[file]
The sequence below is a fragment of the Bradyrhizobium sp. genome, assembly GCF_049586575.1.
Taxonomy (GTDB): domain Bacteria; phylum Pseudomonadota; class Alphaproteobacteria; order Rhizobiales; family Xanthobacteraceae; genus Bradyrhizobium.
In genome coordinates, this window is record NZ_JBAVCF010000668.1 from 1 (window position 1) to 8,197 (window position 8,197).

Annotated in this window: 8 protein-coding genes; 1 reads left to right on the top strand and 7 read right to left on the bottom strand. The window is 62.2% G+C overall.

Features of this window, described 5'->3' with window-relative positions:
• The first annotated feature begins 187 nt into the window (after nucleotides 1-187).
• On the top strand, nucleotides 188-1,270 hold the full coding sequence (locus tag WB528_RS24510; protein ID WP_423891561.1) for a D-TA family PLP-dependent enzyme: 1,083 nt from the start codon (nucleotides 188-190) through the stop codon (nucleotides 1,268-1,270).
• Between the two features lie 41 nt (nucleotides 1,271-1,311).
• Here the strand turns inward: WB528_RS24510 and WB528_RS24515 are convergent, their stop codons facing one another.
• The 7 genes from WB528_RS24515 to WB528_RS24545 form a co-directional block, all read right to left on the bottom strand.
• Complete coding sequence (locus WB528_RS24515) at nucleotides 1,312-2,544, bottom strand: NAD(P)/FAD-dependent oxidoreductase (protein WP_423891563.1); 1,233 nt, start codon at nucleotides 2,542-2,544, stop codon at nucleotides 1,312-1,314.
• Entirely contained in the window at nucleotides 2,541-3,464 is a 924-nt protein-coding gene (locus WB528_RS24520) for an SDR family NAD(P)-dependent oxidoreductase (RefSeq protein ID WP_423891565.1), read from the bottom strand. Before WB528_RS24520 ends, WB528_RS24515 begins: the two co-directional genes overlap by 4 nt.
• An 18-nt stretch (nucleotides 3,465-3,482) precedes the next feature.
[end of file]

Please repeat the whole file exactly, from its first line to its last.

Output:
The sequence below is a fragment of the Bradyrhizobium sp. genome, assembly GCF_049586575.1.
Taxonomy (GTDB): domain Bacteria; phylum Pseudomonadota; class Alphaproteobacteria; order Rhizobiales; family Xanthobacteraceae; genus Bradyrhizobium.
In genome coordinates, this window is record NZ_JBAVCF010000668.1 from 1 (window position 1) to 8,197 (window position 8,197).

Annotated in this window: 8 protein-coding genes; 1 reads left to right on the top strand and 7 read right to left on the bottom strand. The window is 62.2% G+C overall.

Features of this window, described 5'->3' with window-relative positions:
• The first annotated feature begins 187 nt into the window (after nucleotides 1-187).
• On the top strand, nucleotides 188-1,270 hold the full coding sequence (locus tag WB528_RS24510; protein ID WP_423891561.1) for a D-TA family PLP-dependent enzyme: 1,083 nt from the start codon (nucleotides 188-190) through the stop codon (nucleotides 1,268-1,270).
• Between the two features lie 41 nt (nucleotides 1,271-1,311).
• Here the strand turns inward: WB528_RS24510 and WB528_RS24515 are convergent, their stop codons facing one another.
• The 7 genes from WB528_RS24515 to WB528_RS24545 form a co-directional block, all read right to left on the bottom strand.
• Complete coding sequence (locus WB528_RS24515) at nucleotides 1,312-2,544, bottom strand: NAD(P)/FAD-dependent oxidoreductase (protein WP_423891563.1); 1,233 nt, start codon at nucleotides 2,542-2,544, stop codon at nucleotides 1,312-1,314.
• Entirely contained in the window at nucleotides 2,541-3,464 is a 924-nt protein-coding gene (locus WB528_RS24520) for an SDR family NAD(P)-dependent oxidoreductase (RefSeq protein ID WP_423891565.1), read from the bottom strand. Before WB528_RS24520 ends, WB528_RS24515 begins: the two co-directional genes overlap by 4 nt.
• An 18-nt stretch (nucleotides 3,465-3,482) precedes the next feature.